looking to biomimicry to develop the new urban ecosystem of NYC
the four pillars of ‘treescrapers’
In New York, already, urbanization exacerbates the effects of the heat wave on the population, its well-being, and its health with the multiplication of urban heat islands, the increase in water shortages, and air pollution. The same goes for storms and hurricanes, when floods or torrential downpours descend in no time on impermeable soils unable to absorb the rains, causing more and more floods, sometimes destruction. The exponential concentration of individuals in New York City leads urban planners and architects to rethink its infrastructures, its habitats, its mobility, and the management of its waste in the sense of preserving resources and respecting the environment.
With that said, Callebaut’s leitmotif transforms New York City into an ecosystem, its neighborhoods into forests, and its buildings into inhabited trees producing their energy and recycling all their waste into resources. Together, these biomimetic green solutions will help fight against urban heat islands, atmospheric pollution, and soil sealing while promoting rainwater management, recycling of gray water, reinforcing green and blue urban networks, protecting biodiversity, implementing urban well-being, and developing Urban Agriculture. Specifically, Vincent Callebaut Architectures broke down this eco-design strategy behind ‘Treescapers’ into four major pillars.
healthier, cleaner, greener, and cooler NYC
The first is compliance with climate-responsive design; this involves sculpting the buildings based on the climatic data of the place, such as the course of the sun from East to West and the direction of the prevailing winds to limit the venturi effects, optimizing natural ventilation, and orient stays as best as possible to benefit from the best solar gain. The design of the façades, terraces, and through apartments is thus thought to be as energy efficient as possible, with minimum mechanical air conditioning to tend towards a passive architecture integrating natural ventilation systems such as wind chimneys.
Next is the integration of renewable energies; to move towards a BEPOS (Positive Energy Building), the integration of renewable energies (axial wind turbines, solar panels, geothermal energy) makes it possible to produce self-consumption of the cooling, heating, and electrical energy whose buildings need to aim for carbon neutrality. The third pillar focuses on spatial agility; the durability and mutability of the habitat lie first and foremost in its ability to adapt to changing uses and ways of living. It is the meaning of history to consider as far as possible from its design the possible future scenarios of the life of the buildings. Habitats that can be transformed at will and are hyper-flexible must be able to marry the constant evolutions of intergenerational family units and the necessary mutability between spaces of private life and professional life.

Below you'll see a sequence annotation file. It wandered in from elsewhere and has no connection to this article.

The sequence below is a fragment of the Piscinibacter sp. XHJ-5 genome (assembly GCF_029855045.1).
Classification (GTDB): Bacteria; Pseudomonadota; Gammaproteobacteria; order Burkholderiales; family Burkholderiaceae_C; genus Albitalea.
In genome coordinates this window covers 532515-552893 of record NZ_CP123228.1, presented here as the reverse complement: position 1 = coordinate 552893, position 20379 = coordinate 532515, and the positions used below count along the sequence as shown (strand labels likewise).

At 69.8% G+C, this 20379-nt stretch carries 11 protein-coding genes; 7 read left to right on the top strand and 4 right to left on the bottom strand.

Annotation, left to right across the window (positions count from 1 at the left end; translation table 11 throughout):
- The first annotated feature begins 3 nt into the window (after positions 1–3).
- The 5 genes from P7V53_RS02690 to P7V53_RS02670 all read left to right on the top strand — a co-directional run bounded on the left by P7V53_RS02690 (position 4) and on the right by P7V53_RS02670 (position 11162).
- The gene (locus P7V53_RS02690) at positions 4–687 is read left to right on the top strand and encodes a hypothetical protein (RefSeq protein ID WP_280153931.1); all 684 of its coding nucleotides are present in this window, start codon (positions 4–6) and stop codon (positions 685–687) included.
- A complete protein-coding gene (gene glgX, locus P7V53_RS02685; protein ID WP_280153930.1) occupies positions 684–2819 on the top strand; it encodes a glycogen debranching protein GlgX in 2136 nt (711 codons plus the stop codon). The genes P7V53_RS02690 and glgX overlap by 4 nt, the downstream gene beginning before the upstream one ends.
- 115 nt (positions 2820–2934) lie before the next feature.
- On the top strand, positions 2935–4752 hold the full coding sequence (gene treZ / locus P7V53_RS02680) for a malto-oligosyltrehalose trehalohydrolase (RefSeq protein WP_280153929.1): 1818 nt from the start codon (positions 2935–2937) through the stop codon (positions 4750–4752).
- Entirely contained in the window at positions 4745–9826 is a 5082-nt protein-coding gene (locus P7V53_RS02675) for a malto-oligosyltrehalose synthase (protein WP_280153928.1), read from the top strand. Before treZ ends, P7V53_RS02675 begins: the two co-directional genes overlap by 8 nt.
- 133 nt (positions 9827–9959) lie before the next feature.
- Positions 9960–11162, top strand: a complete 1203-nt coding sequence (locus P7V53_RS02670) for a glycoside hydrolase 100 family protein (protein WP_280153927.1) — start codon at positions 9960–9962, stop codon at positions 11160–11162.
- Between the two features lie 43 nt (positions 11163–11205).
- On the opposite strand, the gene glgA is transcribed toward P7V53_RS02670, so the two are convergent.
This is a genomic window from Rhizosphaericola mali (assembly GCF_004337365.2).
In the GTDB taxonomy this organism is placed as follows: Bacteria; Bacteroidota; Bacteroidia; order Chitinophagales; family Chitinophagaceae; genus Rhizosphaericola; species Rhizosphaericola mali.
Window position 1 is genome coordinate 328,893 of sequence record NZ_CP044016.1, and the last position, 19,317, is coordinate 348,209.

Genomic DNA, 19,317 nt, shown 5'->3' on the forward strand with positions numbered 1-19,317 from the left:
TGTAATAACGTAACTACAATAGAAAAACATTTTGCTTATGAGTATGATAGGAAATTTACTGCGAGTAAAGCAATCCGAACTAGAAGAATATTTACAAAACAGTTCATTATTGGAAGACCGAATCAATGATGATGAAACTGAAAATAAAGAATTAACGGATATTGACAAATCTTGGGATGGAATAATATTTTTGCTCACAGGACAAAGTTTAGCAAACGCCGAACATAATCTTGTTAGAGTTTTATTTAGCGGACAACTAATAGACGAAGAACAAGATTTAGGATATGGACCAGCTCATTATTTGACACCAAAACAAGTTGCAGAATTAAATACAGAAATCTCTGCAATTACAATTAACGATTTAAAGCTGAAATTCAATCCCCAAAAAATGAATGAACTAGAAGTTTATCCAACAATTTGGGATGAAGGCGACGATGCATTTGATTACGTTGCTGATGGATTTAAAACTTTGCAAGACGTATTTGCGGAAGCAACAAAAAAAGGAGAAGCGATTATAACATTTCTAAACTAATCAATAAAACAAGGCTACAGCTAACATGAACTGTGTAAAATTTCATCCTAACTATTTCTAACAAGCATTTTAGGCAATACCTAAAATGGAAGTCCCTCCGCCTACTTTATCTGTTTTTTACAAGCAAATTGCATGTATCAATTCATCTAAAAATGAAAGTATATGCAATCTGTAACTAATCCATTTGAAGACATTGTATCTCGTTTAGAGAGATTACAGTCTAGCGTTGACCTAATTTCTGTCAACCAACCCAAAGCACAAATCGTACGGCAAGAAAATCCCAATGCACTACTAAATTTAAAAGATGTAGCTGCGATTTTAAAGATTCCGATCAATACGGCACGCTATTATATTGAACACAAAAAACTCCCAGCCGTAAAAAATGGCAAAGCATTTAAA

And lastly, Vincent Callebaut spotlights urban agriculture; on the roofs of buildings and in the heart of the plots, we imagine integrating greenhouses and market gardening orchards cultivated in permaculture and dedicated to urban agriculture to strengthen solidarity and social cohesion at the scale of residents and neighbors.
sobering up the metropolis by ‘building better with less’
Ultimately, this ecosystem-based vision would offer a more ‘sober’ metropolis where low-tech and high-tech approaches work together to ‘build better with less’ — and VCA working on three significant targets to sober up New York City. First, energy efficiency: At the scale of the building, we want to build through and/or multi-oriented housing that is healthy and pleasant to live in with a low rate of mechanical ventilation and without air conditioning or heating. Thanks to natural ventilation, passive cooling, recovery of free heat input, and thermal inertia, the climate-responsive design makes it possible to reduce energy consumption to a strict minimum while ensuring increased comfort.